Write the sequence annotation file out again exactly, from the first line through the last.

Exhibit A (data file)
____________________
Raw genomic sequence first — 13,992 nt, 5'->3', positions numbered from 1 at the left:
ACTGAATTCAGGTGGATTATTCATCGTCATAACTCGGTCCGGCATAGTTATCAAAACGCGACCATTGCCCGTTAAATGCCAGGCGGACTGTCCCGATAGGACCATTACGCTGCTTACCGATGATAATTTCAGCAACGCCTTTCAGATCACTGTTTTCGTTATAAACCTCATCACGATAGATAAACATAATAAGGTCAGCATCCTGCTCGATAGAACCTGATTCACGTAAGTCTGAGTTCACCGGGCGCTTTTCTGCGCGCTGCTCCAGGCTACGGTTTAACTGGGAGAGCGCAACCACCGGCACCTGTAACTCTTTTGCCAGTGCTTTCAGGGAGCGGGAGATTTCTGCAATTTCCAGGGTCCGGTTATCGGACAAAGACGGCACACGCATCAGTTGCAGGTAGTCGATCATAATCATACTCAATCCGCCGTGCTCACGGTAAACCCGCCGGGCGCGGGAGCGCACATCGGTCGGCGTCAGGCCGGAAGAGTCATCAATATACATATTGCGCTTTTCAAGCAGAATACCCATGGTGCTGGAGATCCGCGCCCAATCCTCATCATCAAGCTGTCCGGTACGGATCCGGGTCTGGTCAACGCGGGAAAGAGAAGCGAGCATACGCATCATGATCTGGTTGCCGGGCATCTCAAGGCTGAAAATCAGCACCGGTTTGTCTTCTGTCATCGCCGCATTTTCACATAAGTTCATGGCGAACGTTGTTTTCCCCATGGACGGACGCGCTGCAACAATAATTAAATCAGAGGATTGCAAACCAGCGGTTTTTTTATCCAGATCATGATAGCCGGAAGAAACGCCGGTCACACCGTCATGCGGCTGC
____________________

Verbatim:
Raw genomic sequence first — 13,992 nt, 5'->3', positions numbered from 1 at the left:
ACTGAATTCAGGTGGATTATTCATCGTCATAACTCGGTCCGGCATAGTTATCAAAACGCGACCATTGCCCGTTAAATGCCAGGCGGACTGTCCCGATAGGACCATTACGCTGCTTACCGATGATAATTTCAGCAACGCCTTTCAGATCACTGTTTTCGTTATAAACCTCATCACGATAGATAAACATAATAAGGTCAGCATCCTGCTCGATAGAACCTGATTCACGTAAGTCTGAGTTCACCGGGCGCTTTTCTGCGCGCTGCTCCAGGCTACGGTTTAACTGGGAGAGCGCAACCACCGGCACCTGTAACTCTTTTGCCAGTGCTTTCAGGGAGCGGGAGATTTCTGCAATTTCCAGGGTCCGGTTATCGGACAAAGACGGCACACGCATCAGTTGCAGGTAGTCGATCATAATCATACTCAATCCGCCGTGCTCACGGTAAACCCGCCGGGCGCGGGAGCGCACATCGGTCGGCGTCAGGCCGGAAGAGTCATCAATATACATATTGCGCTTTTCAAGCAGAATACCCATGGTGCTGGAGATCCGCGCCCAATCCTCATCATCAAGCTGTCCGGTACGGATCCGGGTCTGGTCAACGCGGGAAAGAGAAGCGAGCATACGCATCATGATCTGGTTGCCGGGCATCTCAAGGCTGAAAATCAGCACCGGTTTGTCTTCTGTCATCGCCGCATTTTCACATAAGTTCATGGCGAACGTTGTTTTCCCCATGGACGGACGCGCTGCAACAATAATTAAATCAGAGGATTGCAAACCAGCGGTTTTTTTATCCAGATCATGATAGCCGGAAGAAACGCCGGTCACACCGTCATGCGGCTGC